Now, I want to go back to CARB-X for a second. What does CARB-X represent? You know, it’s not so often you hear about a fund set up with, you know, public capital or money from foundations to invest in private biotechnology companies. Of course, my life is very close to one such nonprofit organization that invests in biotechnology companies. But what but what does CARB-X really represent for the life sciences and for, you know, global innovation?
22:40 Kevin Outterson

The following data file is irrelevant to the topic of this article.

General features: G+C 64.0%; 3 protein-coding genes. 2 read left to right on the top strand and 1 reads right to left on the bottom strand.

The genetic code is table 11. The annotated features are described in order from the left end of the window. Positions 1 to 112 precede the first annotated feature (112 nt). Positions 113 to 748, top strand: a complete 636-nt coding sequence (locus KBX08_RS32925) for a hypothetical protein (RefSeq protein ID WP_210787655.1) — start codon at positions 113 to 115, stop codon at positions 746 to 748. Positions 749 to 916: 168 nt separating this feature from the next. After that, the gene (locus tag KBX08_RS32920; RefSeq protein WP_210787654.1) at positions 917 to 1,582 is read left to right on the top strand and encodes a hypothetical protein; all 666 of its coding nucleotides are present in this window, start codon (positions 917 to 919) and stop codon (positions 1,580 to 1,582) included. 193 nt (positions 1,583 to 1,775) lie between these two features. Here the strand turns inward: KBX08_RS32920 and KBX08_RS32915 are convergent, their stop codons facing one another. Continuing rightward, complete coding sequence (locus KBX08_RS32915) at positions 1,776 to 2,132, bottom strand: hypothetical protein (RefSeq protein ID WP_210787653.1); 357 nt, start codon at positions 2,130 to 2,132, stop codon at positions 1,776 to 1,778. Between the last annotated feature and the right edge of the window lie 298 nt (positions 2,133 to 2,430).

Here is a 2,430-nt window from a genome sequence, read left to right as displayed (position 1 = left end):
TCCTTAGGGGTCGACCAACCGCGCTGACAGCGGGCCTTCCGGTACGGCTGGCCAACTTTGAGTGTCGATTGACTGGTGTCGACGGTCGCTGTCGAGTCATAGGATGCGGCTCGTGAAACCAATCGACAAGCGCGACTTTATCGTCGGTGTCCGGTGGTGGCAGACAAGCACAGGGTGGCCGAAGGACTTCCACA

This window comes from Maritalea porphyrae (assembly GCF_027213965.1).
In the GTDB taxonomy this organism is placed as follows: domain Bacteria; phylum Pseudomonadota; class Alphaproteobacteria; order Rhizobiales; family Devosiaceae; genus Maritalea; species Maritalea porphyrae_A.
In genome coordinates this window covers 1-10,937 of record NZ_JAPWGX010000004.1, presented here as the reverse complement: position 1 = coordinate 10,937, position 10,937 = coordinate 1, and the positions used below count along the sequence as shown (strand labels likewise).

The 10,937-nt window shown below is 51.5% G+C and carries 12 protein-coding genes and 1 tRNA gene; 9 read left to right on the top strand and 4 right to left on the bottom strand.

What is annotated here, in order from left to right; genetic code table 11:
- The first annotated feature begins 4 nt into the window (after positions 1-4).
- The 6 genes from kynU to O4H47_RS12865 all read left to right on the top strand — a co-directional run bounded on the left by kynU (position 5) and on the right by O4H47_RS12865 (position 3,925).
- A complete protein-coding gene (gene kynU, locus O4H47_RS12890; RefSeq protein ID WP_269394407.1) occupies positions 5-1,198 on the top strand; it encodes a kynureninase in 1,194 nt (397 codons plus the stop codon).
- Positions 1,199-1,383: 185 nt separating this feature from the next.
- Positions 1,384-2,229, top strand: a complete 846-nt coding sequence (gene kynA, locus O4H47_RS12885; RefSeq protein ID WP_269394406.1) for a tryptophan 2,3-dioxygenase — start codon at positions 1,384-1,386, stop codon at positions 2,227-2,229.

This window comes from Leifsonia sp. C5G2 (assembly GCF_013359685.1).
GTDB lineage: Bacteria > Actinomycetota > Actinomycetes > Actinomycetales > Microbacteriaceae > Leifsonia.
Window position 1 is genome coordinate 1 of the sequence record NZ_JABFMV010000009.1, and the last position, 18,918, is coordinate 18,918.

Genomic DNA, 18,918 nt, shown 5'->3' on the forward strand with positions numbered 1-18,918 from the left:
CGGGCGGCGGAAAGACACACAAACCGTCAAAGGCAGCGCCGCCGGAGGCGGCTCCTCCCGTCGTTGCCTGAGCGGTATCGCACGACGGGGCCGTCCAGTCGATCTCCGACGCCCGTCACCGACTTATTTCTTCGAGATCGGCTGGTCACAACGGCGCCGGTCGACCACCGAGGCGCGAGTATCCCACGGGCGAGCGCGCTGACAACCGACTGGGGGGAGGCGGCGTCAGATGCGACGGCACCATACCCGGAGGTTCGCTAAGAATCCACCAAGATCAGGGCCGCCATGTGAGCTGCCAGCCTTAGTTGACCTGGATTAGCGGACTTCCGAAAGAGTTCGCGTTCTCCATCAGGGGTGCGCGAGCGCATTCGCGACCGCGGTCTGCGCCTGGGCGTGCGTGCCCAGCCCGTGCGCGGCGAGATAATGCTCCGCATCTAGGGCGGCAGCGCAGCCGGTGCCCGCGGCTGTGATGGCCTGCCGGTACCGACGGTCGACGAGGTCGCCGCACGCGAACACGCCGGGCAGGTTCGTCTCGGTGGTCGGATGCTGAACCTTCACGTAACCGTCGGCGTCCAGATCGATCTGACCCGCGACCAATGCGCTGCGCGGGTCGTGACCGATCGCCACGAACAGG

Most of the companies that we support are extremely small. And most of them have reported to us that if we had not been able to support this project, either the project would have died, or the company itself would have died. You see many antibiotic companies because of this market issue that I’ve described, which has become acute in the past five years. Switching to other things, that they’re taking people that that are smart microbiologists, and they’ll move over to viruses or Coronavirus to hepatitis C, hepatitis B, or leave infection entirely. And, and go over to a field that has lots of money like immune oncology. So think about infrastructure, where we are losing the human capacity to develop antibacterial drugs, because the teams of scientists who do that, who know how to do that their organizations have been ground down by terrible economics of the past decade. And so CARB-X is there to just find the most amazing projects that advance them so that they finish their first human trials and are ready to go on to the later round of human trial development. And, and also, you know, indirectly we’re keeping alive the planet’s ability to do this, you know, that the last estimate I saw put up by the German government a couple of years ago, there may only be 600 – 800 PhD scientists left in the world who know what they’re doing, and are able to develop an antibiotic. And a lot of them, I have to say, are nearing retirement age, have a lot of gray hair. And, we need younger, newer scientists, the next generation to join this effort. And it’s hard if all the money for research and for grants and for the companies is in everything, but.